Koutango virus (lineage 7) was initially classified as a different virus, but is now a distinct lineage of WN virus [31,42]. Lineage 7 strains were isolated from ticks (this study) and rodents, a rare feature among WN virus lineages [4]. The Koutango strain virus has also been shown to have a higher virulence than the lineage 1a strain “NY99” in mice [43,44]. Although there was a report of an accident where a Senegalese lab worker was symptomatically infected with the Koutango strain, a natural human infection has yet to be confirmed [45]. Additionally, a new lineage (putative lineage 8) of WNV was isolated from Culex perfuscus in Kedougou, Senegal in 1992 [4]. Finally, a putative 9th lineage, or sublineage of lineage 4, was isolated from Uranotaenia unguiculata mosquitoes in Austria [27].

Despite the presence of lineages 1, 2, 7 (Koutango) and a putative 8th lineage circulating in Africa [4,46,47], WNV has had minor impact on human health. Sporadic outbreaks were observed in several African counties [4850], with lower frequencies of neurological disease than that reported from outbreaks in the USA [51,52]. For example, Senegal has never had a major outbreak of WN fever, but was the source of several endemic genotypes that were identified and sequenced. Moreover, in Senegal, WNV antibody seroprevalence has been around 80% in sampled humans, horses, and birds [5357].

A recent study on the vector competence of African WNV lineages demonstrated that local mosquito populations lack efficient transmission of WNV [4]. Besides vector competence—i.e. intrinsic genetic variations among lineages—host adaptation, movement of host populations, climate and ecological factors could play a role in viral replication, virulence, and the outcome of infection. The N-linked glycosylation site of the envelope protein may be associated with differences observed in: (i) WNV neuroinvasiveness in mice, (ii) viral replication, and (iii) transmission of WNV in mosquitoes [4,5860]. In this regard, Senegal has been a focal point in the studies of WNV virus, where multiple lineages of WNV are co-circulating endemically, but whose biology remains poorly understood.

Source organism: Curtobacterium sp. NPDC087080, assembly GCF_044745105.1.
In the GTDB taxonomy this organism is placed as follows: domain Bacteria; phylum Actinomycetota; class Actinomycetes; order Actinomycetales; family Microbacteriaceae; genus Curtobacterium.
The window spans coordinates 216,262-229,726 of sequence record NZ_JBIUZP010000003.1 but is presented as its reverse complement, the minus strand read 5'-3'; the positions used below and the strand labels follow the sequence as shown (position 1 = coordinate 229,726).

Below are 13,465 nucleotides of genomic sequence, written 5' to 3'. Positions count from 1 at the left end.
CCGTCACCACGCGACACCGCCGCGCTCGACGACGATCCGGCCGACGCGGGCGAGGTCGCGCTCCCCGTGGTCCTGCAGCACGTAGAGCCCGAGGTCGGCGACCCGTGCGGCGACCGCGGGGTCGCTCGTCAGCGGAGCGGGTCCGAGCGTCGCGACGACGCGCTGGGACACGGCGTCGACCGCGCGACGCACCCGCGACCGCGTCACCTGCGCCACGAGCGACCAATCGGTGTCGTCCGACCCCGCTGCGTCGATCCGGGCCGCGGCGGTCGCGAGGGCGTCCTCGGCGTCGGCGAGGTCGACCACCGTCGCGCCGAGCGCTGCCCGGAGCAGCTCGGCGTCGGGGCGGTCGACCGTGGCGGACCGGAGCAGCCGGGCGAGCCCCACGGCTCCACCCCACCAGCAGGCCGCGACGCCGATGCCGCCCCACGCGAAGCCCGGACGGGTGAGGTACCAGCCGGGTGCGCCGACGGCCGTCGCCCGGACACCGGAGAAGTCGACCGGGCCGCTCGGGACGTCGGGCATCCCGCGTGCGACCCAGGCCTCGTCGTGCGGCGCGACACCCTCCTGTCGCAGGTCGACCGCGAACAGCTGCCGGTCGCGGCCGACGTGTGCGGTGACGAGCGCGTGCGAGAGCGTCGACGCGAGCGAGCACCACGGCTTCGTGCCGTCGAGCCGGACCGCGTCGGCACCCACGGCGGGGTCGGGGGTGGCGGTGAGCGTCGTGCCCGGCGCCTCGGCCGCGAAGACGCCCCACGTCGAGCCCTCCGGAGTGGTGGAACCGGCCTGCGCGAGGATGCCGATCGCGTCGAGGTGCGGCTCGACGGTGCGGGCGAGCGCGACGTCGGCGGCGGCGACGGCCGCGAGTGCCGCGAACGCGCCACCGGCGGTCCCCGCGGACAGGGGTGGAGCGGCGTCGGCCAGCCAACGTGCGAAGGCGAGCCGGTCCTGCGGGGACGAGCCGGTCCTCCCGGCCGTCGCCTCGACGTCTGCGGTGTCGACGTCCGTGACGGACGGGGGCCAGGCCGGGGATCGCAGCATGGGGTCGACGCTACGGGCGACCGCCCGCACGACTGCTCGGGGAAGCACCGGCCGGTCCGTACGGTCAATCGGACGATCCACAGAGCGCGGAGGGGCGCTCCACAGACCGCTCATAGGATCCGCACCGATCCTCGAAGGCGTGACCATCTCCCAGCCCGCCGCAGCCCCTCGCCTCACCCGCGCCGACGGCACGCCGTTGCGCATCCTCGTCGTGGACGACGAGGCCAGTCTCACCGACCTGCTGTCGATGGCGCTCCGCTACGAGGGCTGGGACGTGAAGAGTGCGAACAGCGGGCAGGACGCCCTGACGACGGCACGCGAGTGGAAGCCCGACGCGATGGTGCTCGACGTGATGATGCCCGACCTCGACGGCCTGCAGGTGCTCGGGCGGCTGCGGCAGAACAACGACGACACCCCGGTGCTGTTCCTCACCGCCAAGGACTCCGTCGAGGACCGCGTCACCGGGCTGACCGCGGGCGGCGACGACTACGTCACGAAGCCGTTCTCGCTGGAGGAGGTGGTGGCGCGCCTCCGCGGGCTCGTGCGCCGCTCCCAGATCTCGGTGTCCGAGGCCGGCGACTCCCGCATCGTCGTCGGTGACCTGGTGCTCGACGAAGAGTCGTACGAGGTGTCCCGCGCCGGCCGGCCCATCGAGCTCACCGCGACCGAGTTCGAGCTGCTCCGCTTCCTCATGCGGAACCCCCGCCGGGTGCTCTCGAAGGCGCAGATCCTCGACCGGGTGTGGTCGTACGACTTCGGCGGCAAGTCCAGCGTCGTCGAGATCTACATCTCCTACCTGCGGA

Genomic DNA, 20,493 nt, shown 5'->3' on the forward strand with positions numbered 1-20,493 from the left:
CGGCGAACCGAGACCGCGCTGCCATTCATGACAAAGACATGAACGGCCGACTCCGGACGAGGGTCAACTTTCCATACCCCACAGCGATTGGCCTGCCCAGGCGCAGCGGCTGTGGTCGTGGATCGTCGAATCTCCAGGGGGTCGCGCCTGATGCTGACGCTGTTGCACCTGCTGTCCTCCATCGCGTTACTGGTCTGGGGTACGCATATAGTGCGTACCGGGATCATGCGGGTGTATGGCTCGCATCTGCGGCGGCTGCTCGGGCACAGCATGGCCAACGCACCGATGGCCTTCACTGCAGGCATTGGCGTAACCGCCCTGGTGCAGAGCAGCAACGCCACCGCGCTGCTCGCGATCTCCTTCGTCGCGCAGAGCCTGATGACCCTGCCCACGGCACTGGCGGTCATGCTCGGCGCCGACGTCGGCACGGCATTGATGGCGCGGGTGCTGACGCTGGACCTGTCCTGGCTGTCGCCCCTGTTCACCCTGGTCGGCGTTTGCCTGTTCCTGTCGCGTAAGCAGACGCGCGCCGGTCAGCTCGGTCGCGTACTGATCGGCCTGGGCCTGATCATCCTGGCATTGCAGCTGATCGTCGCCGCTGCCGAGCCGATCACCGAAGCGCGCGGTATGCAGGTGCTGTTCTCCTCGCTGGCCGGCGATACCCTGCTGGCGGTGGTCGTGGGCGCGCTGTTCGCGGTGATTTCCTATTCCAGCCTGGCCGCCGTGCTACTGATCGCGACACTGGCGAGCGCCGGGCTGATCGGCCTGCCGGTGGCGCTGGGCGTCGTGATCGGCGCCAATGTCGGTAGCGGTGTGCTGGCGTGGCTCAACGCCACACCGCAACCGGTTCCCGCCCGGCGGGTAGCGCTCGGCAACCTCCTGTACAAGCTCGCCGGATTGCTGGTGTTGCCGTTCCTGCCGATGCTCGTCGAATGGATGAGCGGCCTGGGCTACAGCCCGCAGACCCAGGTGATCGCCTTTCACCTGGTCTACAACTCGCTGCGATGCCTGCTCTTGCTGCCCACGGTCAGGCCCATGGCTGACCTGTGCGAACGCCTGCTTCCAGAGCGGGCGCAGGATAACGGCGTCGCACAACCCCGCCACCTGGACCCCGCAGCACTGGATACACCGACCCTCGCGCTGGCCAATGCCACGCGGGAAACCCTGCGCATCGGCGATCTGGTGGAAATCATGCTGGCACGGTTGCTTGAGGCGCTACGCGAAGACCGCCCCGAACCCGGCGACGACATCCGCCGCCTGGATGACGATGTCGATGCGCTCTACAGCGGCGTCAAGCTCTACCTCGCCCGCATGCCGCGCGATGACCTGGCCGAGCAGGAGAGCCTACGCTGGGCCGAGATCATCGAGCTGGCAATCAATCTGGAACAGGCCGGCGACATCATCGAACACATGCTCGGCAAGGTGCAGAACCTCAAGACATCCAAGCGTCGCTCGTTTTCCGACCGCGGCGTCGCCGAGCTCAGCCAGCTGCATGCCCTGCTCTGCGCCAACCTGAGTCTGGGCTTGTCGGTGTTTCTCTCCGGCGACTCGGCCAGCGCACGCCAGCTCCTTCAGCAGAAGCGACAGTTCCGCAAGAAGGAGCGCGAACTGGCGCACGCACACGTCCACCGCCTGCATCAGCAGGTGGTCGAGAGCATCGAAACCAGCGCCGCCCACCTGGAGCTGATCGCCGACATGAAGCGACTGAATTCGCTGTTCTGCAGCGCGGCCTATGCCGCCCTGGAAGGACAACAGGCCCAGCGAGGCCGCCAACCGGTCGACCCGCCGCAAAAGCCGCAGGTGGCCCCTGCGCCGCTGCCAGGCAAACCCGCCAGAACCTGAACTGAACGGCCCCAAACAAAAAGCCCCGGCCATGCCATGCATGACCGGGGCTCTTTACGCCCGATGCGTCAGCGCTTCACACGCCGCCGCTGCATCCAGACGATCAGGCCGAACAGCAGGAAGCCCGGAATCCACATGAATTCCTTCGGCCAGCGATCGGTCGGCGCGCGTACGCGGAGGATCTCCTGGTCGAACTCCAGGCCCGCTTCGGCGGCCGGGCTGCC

To address these questions, we analyzed complete coding regions (polyproteins) of four different lineages circulating in Senegal and West Africa. Using additional WNV sequences from Genbank, we performed a phylogenetic analysis using the complete polyprotein sequences of the viruses and investigated sites for positive selection. We also analyzed the biological properties of these 4 WNV lineages using in vitro and in vivo models. Ultimately, understanding the relationships among ecological and genetic differences will ameliorate our understanding of WNV emergence, epidemiology, and its maintenance in nature.


Full-length polyprotein sequencing

In this study, three complete polyprotein genes from Senegal isolates were sequenced: ArD76986, ArD96655, and ArD94343 (Table 1). These novel sequences are representative of lineages 1, 7 (Koutango) and 8 (putative), respectively. The lineage 1 and lineage 8 strains were isolated from Culex mosquito species, while the lineage 7 strain was isolated from a tick species.